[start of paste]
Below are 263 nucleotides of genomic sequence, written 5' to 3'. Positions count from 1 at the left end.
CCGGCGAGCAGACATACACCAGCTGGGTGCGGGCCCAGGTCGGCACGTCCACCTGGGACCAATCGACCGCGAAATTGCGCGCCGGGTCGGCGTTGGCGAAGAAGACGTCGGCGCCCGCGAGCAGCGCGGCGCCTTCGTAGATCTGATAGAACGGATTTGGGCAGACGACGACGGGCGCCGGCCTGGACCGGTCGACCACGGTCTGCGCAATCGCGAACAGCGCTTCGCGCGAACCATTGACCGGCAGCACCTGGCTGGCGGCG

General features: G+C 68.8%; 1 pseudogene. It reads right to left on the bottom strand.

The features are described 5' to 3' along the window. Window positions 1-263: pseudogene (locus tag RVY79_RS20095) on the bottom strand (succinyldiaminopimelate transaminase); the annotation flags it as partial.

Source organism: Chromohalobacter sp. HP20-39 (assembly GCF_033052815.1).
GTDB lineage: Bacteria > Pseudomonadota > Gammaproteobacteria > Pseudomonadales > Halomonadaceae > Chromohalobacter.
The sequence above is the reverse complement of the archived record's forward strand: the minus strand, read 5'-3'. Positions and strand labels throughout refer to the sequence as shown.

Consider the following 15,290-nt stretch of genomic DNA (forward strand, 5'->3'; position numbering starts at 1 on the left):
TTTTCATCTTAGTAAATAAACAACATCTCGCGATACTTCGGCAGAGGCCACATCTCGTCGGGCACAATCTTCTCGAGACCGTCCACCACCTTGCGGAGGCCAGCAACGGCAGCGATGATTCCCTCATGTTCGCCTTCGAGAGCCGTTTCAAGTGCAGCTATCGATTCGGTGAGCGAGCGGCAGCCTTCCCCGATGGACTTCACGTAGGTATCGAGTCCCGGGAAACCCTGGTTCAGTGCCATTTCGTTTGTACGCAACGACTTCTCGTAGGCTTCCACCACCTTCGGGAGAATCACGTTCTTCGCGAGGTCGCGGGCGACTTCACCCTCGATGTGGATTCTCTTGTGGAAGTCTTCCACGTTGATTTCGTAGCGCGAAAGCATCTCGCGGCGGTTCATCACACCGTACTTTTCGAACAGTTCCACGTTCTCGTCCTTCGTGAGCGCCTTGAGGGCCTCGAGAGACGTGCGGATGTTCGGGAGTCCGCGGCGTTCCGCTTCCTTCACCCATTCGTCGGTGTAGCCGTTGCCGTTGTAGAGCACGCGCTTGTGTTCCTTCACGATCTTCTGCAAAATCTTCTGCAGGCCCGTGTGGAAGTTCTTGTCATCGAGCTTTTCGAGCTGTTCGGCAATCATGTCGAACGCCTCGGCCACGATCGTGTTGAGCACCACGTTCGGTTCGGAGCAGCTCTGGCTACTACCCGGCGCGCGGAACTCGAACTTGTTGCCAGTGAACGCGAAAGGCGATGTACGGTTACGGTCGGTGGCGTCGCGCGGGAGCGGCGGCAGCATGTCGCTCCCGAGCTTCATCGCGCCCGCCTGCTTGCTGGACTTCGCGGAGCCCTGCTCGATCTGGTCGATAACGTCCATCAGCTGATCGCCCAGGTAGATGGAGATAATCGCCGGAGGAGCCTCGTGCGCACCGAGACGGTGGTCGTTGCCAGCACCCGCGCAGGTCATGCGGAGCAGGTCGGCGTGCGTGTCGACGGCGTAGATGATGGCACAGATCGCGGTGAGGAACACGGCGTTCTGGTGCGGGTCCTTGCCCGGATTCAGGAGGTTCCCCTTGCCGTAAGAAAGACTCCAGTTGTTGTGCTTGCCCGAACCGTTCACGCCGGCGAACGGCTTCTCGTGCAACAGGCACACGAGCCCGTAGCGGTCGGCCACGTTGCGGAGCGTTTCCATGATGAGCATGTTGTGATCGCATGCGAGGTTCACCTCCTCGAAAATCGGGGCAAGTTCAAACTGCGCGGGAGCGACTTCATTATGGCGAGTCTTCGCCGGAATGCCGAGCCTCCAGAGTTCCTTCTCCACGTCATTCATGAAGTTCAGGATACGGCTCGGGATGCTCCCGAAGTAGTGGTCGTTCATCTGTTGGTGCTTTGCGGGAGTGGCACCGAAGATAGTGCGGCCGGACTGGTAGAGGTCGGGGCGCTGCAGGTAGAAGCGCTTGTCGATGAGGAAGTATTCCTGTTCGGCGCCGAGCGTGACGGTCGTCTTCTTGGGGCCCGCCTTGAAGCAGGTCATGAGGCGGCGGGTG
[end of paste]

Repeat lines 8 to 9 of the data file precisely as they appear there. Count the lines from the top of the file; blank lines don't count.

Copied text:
Consider the following 15,290-nt stretch of genomic DNA (forward strand, 5'->3'; position numbering starts at 1 on the left):
TTTTCATCTTAGTAAATAAACAACATCTCGCGATACTTCGGCAGAGGCCACATCTCGTCGGGCACAATCTTCTCGAGACCGTCCACCACCTTGCGGAGGCCAGCAACGGCAGCGATGATTCCCTCATGTTCGCCTTCGAGAGCCGTTTCAAGTGCAGCTATCGATTCGGTGAGCGAGCGGCAGCCTTCCCCGATGGACTTCACGTAGGTATCGAGTCCCGGGAAACCCTGGTTCAGTGCCATTTCGTTTGTACGCAACGACTTCTCGTAGGCTTCCACCACCTTCGGGAGAATCACGTTCTTCGCGAGGTCGCGGGCGACTTCACCCTCGATGTGGATTCTCTTGTGGAAGTCTTCCACGTTGATTTCGTAGCGCGAAAGCATCTCGCGGCGGTTCATCACACCGTACTTTTCGAACAGTTCCACGTTCTCGTCCTTCGTGAGCGCCTTGAGGGCCTCGAGAGACGTGCGGATGTTCGGGAGTCCGCGGCGTTCCGCTTCCTTCACCCATTCGTCGGTGTAGCCGTTGCCGTTGTAGAGCACGCGCTTGTGTTCCTTCACGATCTTCTGCAAAATCTTCTGCAGGCCCGTGTGGAAGTTCTTGTCATCGAGCTTTTCGAGCTGTTCGGCAATCATGTCGAACGCCTCGGCCACGATCGTGTTGAGCACCACGTTCGGTTCGGAGCAGCTCTGGCTACTACCCGGCGCGCGGAACTCGAACTTGTTGCCAGTGAACGCGAAAGGCGATGTACGGTTACGGTCGGTGGCGTCGCGCGGGAGCGGCGGCAGCATGTCGCTCCCGAGCTTCATCGCGCCCGCCTGCTTGCTGGACTTCGCGGAGCCCTGCTCGATCTGGTCGATAACGTCCATCAGCTGATCGCCCAGGTAGATGGAGATAATCGCCGGAGGAGCCTCGTGCGCACCGAGACGGTGGTCGTTGCCAGCACCCGCGCAGGTCATGCGGAGCAGGTCGGCGTGCGTGTCGACGGCGTAGATGATGGCACAGATCGCGGTGAGGAACACGGCGTTCTGGTGCGGGTCCTTGCCCGGATTCAGGAGGTTCCCCTTGCCGTAAGAAAGACTCCAGTTGTTGTGCTTGCCCGAACCGTTCACGCCGGCGAACGGCTTCTCGTGCAACAGGCACACGAGCCCGTAGCGGTCGGCCACGTTGCGGAGCGTTTCCATGATGAGCATGTTGTGATCGCATGCGAGGTTCACCTCCTCGAAAATCGGGGCAAGTTCAAACTGCGCGGGAGCGACTTCATTATGGCGAGTCTTCGCCGGAATGCCGAGCCTCCAGAGTTCCTTCTCCACGTCATTCATGAAGTTCAGGATACGGCTCGGGATGCTCCCGAAGTAGTGGTCGTTCATCTGTTGGTGCTTTGCGGGAGTGGCACCGAAGATAGTGCGGCCGGACTGGTAGAGGTCGGGGCGCTGCAGGTAGAAGCGCTTGTCGATGAGGAAGTATTCCTGTTCGGCGCCGAGCGTGACGGTCGTCTTCTTGGGGCCCGCCTTGAAGCAGGTCATGAGGCGGCGGGTG